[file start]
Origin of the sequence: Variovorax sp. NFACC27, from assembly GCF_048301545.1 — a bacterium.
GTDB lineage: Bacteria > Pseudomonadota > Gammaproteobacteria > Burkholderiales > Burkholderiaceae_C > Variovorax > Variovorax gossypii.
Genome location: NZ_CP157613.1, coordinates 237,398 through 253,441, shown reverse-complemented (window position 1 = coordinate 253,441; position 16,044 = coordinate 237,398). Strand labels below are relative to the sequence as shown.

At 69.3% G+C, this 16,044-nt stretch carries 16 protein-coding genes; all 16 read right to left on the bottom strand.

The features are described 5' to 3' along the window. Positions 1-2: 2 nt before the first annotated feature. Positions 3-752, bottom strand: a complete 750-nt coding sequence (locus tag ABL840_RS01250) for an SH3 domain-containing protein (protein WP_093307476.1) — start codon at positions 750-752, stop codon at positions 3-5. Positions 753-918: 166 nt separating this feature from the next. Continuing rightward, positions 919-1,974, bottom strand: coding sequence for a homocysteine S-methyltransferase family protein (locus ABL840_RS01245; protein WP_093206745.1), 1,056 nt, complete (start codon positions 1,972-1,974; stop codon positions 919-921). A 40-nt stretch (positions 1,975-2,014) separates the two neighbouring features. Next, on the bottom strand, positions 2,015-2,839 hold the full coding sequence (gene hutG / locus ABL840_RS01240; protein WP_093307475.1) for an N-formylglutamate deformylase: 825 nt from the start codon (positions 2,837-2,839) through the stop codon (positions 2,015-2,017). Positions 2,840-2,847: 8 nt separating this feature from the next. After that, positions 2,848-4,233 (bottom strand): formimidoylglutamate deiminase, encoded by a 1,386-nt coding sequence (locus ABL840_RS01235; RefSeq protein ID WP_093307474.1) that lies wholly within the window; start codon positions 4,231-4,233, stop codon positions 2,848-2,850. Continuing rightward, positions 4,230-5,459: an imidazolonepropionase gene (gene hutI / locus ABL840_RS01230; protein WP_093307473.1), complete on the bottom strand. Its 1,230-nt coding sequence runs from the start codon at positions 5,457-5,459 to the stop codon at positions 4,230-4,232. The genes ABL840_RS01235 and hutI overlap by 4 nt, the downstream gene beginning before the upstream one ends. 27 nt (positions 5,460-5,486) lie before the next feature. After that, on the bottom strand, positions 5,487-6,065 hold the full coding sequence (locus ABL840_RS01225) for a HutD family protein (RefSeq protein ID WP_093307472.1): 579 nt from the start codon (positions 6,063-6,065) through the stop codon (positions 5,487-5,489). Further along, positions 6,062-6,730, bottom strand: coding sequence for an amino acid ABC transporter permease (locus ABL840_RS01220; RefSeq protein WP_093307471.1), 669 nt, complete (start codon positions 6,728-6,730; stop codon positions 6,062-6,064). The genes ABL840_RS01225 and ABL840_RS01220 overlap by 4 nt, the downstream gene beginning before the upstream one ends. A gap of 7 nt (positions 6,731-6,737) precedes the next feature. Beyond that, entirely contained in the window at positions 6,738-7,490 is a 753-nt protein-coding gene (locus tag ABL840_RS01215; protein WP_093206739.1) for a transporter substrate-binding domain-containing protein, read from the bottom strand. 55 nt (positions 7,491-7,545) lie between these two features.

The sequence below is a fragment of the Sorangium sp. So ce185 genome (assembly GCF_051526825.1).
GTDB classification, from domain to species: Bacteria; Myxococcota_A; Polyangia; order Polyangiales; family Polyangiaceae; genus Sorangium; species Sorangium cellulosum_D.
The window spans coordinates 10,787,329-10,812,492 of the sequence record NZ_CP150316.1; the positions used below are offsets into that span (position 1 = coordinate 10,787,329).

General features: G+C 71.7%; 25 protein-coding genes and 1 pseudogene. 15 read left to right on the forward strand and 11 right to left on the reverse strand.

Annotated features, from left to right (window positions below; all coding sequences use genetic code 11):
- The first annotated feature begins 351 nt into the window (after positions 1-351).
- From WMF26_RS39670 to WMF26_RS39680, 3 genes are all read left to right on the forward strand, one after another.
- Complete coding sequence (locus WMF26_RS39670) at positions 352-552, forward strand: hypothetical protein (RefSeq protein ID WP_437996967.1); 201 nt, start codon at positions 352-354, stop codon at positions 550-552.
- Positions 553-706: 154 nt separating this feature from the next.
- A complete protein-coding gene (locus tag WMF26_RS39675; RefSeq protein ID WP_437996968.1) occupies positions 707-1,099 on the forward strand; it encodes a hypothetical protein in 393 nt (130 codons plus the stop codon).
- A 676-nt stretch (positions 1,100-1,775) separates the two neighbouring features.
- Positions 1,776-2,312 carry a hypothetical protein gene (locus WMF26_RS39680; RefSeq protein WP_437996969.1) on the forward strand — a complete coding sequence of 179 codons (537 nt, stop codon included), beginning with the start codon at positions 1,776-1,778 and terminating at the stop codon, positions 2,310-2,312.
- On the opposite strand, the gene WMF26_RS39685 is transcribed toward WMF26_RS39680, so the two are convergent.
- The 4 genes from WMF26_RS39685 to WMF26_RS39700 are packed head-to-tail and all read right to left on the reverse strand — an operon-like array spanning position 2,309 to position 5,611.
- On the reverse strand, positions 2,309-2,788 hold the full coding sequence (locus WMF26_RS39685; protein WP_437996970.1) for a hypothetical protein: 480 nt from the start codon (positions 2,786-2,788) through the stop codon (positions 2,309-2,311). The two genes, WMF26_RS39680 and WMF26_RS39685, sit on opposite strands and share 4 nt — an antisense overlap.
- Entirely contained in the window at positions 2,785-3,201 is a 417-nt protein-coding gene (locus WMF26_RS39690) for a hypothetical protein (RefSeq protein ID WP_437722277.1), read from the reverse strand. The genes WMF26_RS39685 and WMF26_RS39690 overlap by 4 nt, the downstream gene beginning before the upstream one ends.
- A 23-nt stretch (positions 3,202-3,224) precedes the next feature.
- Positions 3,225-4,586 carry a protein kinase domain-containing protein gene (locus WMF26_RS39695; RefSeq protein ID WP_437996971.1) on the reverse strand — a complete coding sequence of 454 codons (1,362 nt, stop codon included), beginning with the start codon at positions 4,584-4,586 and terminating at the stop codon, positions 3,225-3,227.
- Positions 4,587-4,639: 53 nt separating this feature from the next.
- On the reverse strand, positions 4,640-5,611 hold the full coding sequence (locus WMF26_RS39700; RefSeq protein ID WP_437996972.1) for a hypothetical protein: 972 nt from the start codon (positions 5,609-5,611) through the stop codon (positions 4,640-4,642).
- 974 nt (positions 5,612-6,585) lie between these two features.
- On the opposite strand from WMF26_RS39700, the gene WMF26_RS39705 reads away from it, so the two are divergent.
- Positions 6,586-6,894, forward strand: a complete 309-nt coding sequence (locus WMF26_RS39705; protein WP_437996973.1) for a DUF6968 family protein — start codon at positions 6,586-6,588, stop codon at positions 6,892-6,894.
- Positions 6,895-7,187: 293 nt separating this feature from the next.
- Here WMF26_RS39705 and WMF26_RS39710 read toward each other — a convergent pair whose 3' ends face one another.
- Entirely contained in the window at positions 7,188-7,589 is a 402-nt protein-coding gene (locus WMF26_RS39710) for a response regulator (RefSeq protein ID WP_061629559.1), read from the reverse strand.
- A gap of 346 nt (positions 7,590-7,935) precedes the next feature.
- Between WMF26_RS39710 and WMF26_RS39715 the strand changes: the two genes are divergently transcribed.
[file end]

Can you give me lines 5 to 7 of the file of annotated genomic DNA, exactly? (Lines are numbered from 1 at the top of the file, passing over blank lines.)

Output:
The features are described 5' to 3' along the window. Positions 1-2: 2 nt before the first annotated feature. Positions 3-752, bottom strand: a complete 750-nt coding sequence (locus tag ABL840_RS01250) for an SH3 domain-containing protein (protein WP_093307476.1) — start codon at positions 750-752, stop codon at positions 3-5. Positions 753-918: 166 nt separating this feature from the next. Continuing rightward, positions 919-1,974, bottom strand: coding sequence for a homocysteine S-methyltransferase family protein (locus ABL840_RS01245; protein WP_093206745.1), 1,056 nt, complete (start codon positions 1,972-1,974; stop codon positions 919-921). A 40-nt stretch (positions 1,975-2,014) separates the two neighbouring features. Next, on the bottom strand, positions 2,015-2,839 hold the full coding sequence (gene hutG / locus ABL840_RS01240; protein WP_093307475.1) for an N-formylglutamate deformylase: 825 nt from the start codon (positions 2,837-2,839) through the stop codon (positions 2,015-2,017). Positions 2,840-2,847: 8 nt separating this feature from the next. After that, positions 2,848-4,233 (bottom strand): formimidoylglutamate deiminase, encoded by a 1,386-nt coding sequence (locus ABL840_RS01235; RefSeq protein ID WP_093307474.1) that lies wholly within the window; start codon positions 4,231-4,233, stop codon positions 2,848-2,850. Continuing rightward, positions 4,230-5,459: an imidazolonepropionase gene (gene hutI / locus ABL840_RS01230; protein WP_093307473.1), complete on the bottom strand. Its 1,230-nt coding sequence runs from the start codon at positions 5,457-5,459 to the stop codon at positions 4,230-4,232. The genes ABL840_RS01235 and hutI overlap by 4 nt, the downstream gene beginning before the upstream one ends. 27 nt (positions 5,460-5,486) lie before the next feature. After that, on the bottom strand, positions 5,487-6,065 hold the full coding sequence (locus ABL840_RS01225) for a HutD family protein (RefSeq protein ID WP_093307472.1): 579 nt from the start codon (positions 6,063-6,065) through the stop codon (positions 5,487-5,489). Further along, positions 6,062-6,730, bottom strand: coding sequence for an amino acid ABC transporter permease (locus ABL840_RS01220; RefSeq protein WP_093307471.1), 669 nt, complete (start codon positions 6,728-6,730; stop codon positions 6,062-6,064). The genes ABL840_RS01225 and ABL840_RS01220 overlap by 4 nt, the downstream gene beginning before the upstream one ends. A gap of 7 nt (positions 6,731-6,737) precedes the next feature. Beyond that, entirely contained in the window at positions 6,738-7,490 is a 753-nt protein-coding gene (locus tag ABL840_RS01215; protein WP_093206739.1) for a transporter substrate-binding domain-containing protein, read from the bottom strand. 55 nt (positions 7,491-7,545) lie between these two features.

The sequence below is a fragment of the Sorangium sp. So ce185 genome (assembly GCF_051526825.1).
GTDB classification, from domain to species: Bacteria; Myxococcota_A; Polyangia; order Polyangiales; family Polyangiaceae; genus Sorangium; species Sorangium cellulosum_D.